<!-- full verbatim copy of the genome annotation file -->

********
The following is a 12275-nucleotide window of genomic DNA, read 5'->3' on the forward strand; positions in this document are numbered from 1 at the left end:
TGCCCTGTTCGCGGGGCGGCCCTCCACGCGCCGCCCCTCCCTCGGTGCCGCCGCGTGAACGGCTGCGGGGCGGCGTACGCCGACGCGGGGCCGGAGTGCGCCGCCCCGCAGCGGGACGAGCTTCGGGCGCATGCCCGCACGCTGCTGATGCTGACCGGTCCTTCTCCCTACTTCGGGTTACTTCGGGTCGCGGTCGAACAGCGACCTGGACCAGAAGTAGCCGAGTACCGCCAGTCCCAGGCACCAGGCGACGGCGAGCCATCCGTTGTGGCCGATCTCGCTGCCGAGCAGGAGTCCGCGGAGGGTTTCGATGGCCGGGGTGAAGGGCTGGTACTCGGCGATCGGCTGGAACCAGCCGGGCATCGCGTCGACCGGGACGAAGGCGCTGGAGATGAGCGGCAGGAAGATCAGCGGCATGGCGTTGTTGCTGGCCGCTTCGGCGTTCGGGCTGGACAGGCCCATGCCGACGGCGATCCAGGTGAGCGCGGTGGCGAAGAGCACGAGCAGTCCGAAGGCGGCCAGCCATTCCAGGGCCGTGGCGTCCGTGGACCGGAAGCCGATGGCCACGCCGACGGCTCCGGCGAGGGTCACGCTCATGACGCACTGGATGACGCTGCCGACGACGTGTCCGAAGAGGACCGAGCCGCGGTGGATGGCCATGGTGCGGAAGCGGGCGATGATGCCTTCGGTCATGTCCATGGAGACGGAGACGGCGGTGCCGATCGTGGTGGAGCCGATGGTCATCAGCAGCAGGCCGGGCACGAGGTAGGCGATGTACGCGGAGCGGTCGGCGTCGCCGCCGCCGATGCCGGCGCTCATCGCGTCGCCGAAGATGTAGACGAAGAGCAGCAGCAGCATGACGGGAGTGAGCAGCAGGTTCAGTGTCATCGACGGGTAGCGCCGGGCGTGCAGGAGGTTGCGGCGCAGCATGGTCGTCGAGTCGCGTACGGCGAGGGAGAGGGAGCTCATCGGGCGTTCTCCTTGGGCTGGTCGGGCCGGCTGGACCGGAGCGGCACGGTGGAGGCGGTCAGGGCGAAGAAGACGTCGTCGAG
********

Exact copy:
The following is a 12275-nucleotide window of genomic DNA, read 5'->3' on the forward strand; positions in this document are numbered from 1 at the left end:
TGCCCTGTTCGCGGGGCGGCCCTCCACGCGCCGCCCCTCCCTCGGTGCCGCCGCGTGAACGGCTGCGGGGCGGCGTACGCCGACGCGGGGCCGGAGTGCGCCGCCCCGCAGCGGGACGAGCTTCGGGCGCATGCCCGCACGCTGCTGATGCTGACCGGTCCTTCTCCCTACTTCGGGTTACTTCGGGTCGCGGTCGAACAGCGACCTGGACCAGAAGTAGCCGAGTACCGCCAGTCCCAGGCACCAGGCGACGGCGAGCCATCCGTTGTGGCCGATCTCGCTGCCGAGCAGGAGTCCGCGGAGGGTTTCGATGGCCGGGGTGAAGGGCTGGTACTCGGCGATCGGCTGGAACCAGCCGGGCATCGCGTCGACCGGGACGAAGGCGCTGGAGATGAGCGGCAGGAAGATCAGCGGCATGGCGTTGTTGCTGGCCGCTTCGGCGTTCGGGCTGGACAGGCCCATGCCGACGGCGATCCAGGTGAGCGCGGTGGCGAAGAGCACGAGCAGTCCGAAGGCGGCCAGCCATTCCAGGGCCGTGGCGTCCGTGGACCGGAAGCCGATGGCCACGCCGACGGCTCCGGCGAGGGTCACGCTCATGACGCACTGGATGACGCTGCCGACGACGTGTCCGAAGAGGACCGAGCCGCGGTGGATGGCCATGGTGCGGAAGCGGGCGATGATGCCTTCGGTCATGTCCATGGAGACGGAGACGGCGGTGCCGATCGTGGTGGAGCCGATGGTCATCAGCAGCAGGCCGGGCACGAGGTAGGCGATGTACGCGGAGCGGTCGGCGTCGCCGCCGCCGATGCCGGCGCTCATCGCGTCGCCGAAGATGTAGACGAAGAGCAGCAGCAGCATGACGGGAGTGAGCAGCAGGTTCAGTGTCATCGACGGGTAGCGCCGGGCGTGCAGGAGGTTGCGGCGCAGCATGGTCGTCGAGTCGCGTACGGCGAGGGAGAGGGAGCTCATCGGGCGTTCTCCTTGGGCTGGTCGGGCCGGCTGGACCGGAGCGGCACGGTGGAGGCGGTCAGGGCGAAGAAGACGTCGTCGAG